The 49cm/19.3-inch-wide casket, which would have been used to store precious objects, is composed almost exclusively of purplish-black, fine-grained zitan, a wood so dense, it sinks in water. Zitan was the preferred wood of the Chinese imperial workshops. It is especially suitable for fine and intricate carving. The box sold by Sworders was adorned with the powerful dynastic images of the five-clawed dragon amidst clouds (symbol of the emperor) and phoenixes (the empress).
By the early Qing period, zitan had become a very expensive commodity, primarily because many of the native tree species had been exhausted during the Ming dynasty. Accordingly, zitan’s use after that period was carefully controlled.
When the dragon box was made by master Chinese carpenters in the 18th or early 19th century, it would have been extraordinarily expensive, and it remains so today. The box offered by Sworders came from a private seller who inherited it from grandparents who lived in Bullwood Hall, Hockley, Essex, between 1930 and 1950.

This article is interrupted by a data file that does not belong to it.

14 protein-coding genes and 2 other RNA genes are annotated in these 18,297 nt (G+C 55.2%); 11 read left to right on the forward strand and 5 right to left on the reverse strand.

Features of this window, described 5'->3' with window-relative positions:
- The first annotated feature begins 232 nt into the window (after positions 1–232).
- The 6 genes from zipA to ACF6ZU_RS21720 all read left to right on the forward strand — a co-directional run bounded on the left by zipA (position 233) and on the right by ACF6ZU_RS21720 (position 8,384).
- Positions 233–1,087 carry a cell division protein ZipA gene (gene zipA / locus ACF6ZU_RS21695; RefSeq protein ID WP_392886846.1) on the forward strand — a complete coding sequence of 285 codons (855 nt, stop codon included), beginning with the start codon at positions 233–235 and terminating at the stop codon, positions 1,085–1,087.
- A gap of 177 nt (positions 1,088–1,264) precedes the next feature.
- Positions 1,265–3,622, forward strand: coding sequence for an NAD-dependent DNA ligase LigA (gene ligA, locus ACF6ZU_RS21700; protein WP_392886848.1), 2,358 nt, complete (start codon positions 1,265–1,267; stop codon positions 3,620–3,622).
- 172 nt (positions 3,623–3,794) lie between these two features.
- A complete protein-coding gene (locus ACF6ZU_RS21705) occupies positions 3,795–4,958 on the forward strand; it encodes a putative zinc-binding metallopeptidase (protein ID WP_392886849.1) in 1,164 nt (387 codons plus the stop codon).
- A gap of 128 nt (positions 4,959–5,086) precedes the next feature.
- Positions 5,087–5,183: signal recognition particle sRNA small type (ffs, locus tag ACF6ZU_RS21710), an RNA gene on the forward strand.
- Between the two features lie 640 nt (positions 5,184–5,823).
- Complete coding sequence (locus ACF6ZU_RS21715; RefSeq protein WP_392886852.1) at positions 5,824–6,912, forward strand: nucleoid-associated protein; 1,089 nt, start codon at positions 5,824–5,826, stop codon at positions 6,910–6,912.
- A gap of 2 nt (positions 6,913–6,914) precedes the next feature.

The seller recalled, “The box has stored some family papers, but my memories are having my father’s various hats stored on top of it.”
Entered with an estimate of $1,260-$2,520, the box attracted bids from China, Hong Kong and the UK before selling at a price that was the British equivalent of $180,480, inclusive of buyer’s premium. The buyer is from China.
“Zitan is China’s most revered wood, and this dragon chest was superbly carved, suggesting it was made in the imperial workshops, perhaps in the reign of the Qianlong Emperor. It was not in perfect condition – it had several cracks – but buyers agreed it was another special discovery by Sworders team,” said Yexue Li, Head of Asian Sales at Sworders.